The Creative Sound BlasterAxx was designed to work with both Macs and PCs and for the purpose of this review, we’ve decided to pair the speakers with a MacBook Pro since it offers both Bluetooth and USB connectivity with which we can test the speakers. Do not that Bluetooth connectivity is not offered on the baby SBX 8 model.
To the test Sound BlasterAxx, we will be using our usual suite of MP3 test tracks which are as follows:
We have also tested the Sound BlasterAxx with a variety of other tracks, but more emphasis will be placed the core tracks listed above for scoring purposes. Of course, as we have long maintained, audio is a subjective matter and one man’s meat could be another man’s poison. Nevertheless, we retain a neutral approach during our listening so as not to let our personal preference cloud our judgment.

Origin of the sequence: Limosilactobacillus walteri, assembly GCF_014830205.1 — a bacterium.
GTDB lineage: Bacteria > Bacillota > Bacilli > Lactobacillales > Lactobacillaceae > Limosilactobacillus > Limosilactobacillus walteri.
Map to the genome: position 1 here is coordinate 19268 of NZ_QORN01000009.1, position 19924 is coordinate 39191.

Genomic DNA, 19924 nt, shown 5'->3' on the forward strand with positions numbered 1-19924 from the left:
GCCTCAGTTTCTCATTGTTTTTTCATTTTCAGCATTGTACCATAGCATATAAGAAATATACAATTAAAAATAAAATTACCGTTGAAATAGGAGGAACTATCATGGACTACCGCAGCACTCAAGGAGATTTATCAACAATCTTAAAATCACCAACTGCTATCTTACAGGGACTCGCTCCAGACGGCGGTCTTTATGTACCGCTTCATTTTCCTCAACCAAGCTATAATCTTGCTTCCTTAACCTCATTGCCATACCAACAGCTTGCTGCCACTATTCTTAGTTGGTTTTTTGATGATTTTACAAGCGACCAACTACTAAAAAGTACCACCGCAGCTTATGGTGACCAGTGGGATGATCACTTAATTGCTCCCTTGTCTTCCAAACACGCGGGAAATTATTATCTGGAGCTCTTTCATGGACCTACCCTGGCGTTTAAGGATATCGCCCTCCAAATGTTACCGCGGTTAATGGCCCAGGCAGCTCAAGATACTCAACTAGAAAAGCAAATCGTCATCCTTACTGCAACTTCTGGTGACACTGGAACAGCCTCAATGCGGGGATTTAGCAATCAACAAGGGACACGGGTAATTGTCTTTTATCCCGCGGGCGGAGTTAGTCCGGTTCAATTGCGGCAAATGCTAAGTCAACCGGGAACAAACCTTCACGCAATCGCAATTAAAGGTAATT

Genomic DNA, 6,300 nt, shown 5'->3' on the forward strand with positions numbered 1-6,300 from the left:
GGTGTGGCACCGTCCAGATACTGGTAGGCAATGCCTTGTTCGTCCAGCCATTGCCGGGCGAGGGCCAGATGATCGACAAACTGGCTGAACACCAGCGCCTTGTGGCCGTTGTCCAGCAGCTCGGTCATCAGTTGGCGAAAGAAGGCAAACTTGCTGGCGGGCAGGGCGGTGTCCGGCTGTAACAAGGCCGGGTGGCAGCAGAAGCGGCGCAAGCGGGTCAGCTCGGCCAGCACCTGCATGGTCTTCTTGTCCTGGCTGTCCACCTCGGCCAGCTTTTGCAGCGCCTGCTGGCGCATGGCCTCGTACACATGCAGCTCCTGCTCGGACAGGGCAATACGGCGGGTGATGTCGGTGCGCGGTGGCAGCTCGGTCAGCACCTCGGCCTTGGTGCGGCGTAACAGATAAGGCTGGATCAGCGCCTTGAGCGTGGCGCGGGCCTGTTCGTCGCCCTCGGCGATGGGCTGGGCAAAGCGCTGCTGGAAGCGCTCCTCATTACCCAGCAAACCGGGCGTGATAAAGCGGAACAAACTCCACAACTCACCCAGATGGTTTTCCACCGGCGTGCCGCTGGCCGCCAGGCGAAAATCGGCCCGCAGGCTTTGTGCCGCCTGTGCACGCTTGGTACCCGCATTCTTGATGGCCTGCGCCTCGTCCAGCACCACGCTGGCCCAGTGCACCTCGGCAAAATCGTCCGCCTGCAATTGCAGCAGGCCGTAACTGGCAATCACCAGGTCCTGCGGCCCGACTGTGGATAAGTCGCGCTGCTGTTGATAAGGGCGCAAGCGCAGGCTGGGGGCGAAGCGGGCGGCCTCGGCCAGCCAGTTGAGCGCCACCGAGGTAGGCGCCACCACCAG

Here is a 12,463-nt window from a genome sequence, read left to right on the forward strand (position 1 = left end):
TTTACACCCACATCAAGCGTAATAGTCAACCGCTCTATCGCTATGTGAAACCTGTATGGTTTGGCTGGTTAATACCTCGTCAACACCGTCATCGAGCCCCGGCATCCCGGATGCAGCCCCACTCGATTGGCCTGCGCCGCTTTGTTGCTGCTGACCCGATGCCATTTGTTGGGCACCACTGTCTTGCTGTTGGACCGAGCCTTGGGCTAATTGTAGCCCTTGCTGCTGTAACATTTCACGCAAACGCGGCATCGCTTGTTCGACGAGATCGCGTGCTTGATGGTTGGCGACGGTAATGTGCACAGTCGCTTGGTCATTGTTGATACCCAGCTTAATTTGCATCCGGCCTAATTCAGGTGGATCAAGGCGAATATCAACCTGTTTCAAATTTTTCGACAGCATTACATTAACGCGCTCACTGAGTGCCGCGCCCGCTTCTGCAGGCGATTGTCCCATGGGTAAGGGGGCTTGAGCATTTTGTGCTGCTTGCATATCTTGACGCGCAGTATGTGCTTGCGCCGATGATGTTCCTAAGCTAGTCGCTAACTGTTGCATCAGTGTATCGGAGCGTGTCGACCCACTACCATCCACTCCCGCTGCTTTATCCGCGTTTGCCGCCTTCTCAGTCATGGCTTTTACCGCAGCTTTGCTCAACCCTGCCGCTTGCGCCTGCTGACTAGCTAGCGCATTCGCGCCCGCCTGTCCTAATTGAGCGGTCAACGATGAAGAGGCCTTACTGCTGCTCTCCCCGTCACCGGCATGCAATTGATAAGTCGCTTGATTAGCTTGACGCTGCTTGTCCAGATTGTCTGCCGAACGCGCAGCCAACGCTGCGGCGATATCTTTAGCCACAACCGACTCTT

Setting up the Sound BlasterAxx SBX 20 and SBX 10 on our MacBook Pro either through USB or Bluetooth was a breeze. Once selected as the main audio device, the Sound BlasterAxx will immediately begin playing music. However, to really take advantage and make use of the Sound BlasterAxx’s wide range of abilities, downloading and installing the Sound BlasterAxx Control Panel (available for PC, Mac, iOS and Android) is highly recommended.
The software suite will let you configure your Sound BlasterAxx device and set it up for your different needs. The software has its quirks though. For the Mac version, you can only use the software suite when the speakers are connected via USB and not Bluetooth. If you try to use it while the speakers are connected to your Mac via Bluetooth, you will get an error message saying that the audio device supported by the application cannot be detected. This somewhat limits the use of the Sound BlasterAxx as a wireless speaker for your PC or Mac especially if you want to tinker around the various speaker settings.